Repeal of House Bill 6 needed to return trust

Ohio legislators are right to be furious about the way they were manipulated into taking $150 million per year out of their constituents’ pockets to benefit two nuclear power plants.

In July, federal authorities arrested former state House of Representatives Speaker Larry Householder and four associates. They are accused of being involved in a $60 million bribery scheme allegedly utilized to ensure passage of a bill to bail out the nuclear plants, near Cleveland and Toledo.

Under House Bill 6, which is current law, Ohio consumers will have surcharges totaling $150 million a year added to their electric bills, beginning Jan. 1. The money, being collected through 2026, will go to keep the nuclear plants afloat.

Lawmakers acted quickly — rightly so — to oust Householder from his leadership position. Then came calls to rescind the HB 6 law. So far, that has not happened, and time is running out.

Critics of the House’s Republican leadership accuse them of dragging their feet, with Ohio families paying the price for delay in repealing the law.

But — and we mean this as no defense of the despicable characters involved in the alleged bribery scheme — the situation is complicated. Some believe merely repealing HB 6 in total would not be a good thing.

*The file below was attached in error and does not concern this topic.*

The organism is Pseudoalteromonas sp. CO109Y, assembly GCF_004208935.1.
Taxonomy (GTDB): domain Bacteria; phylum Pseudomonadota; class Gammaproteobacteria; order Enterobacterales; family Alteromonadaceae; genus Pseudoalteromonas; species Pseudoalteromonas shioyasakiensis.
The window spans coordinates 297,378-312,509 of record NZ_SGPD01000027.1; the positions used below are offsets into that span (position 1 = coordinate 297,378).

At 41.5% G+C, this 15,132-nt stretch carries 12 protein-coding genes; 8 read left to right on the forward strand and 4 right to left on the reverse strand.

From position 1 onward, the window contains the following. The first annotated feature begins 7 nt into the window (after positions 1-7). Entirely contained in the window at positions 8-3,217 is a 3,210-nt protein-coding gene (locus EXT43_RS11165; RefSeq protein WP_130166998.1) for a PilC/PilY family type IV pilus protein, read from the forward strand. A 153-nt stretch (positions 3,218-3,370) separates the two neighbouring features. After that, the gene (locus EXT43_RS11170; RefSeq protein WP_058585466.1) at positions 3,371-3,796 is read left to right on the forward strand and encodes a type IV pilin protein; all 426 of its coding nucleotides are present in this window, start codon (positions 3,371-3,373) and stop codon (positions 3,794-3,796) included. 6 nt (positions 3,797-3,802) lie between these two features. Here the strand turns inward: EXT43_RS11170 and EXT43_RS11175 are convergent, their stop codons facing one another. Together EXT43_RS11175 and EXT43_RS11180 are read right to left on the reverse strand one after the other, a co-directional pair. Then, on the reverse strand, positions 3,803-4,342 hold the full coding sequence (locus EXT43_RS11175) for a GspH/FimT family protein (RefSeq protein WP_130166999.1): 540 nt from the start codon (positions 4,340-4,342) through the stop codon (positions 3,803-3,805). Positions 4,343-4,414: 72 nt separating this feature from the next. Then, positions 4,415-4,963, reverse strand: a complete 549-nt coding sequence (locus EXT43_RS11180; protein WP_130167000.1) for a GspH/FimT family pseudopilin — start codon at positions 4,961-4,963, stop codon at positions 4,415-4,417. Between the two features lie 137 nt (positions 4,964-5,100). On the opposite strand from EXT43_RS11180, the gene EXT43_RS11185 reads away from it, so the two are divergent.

That’s because the HB6 measure included a variety of other provisions, including promotion of renewable energy.

And, there is the question of whether keeping the plants in operation is beneficial to Ohioans — regardless of how HB 6 came to be enacted.

State Rep. Al Cutrona, R-Canfield, told us recently that ultimately he believes HB 6 should be repealed. However, he does not support pulling it back without first studying all the intricacies that came with it.

Conversely, state Rep. Michael O’Brien, D-Warren, and state Sen. Sean O’Brien, D-Bazetta, believe so strongly that the language needs to be repealed immediately that each is sponsoring his own bill to repeal HB 6.

Sean O’Brien last week told us, “We have got to do a straight repeal. … That bill was so tainted, how do you restore public trust when you see that happen?”

After the repeal, he argues, then supporters of the bailout can go back to the drawing board in an attempt to conjure up new legislation with new debate over whether it should pass.

We agree with that assessment.

Ohioans should not be required to bear the financial burden of bailing out FirstEnergy Solutions’ aging and expensive nuclear power plants. We especially should not now that new information has come to light about the questionable inner workings of our state government that led up to the bill’s passage.

Ohioans have no reason to have faith that this legislation can be “fixed,” particularly when it stems from such improper influences.

State lawmakers must move immediately to repeal House Bill 6 in its entirety. And then they can start over from scratch.


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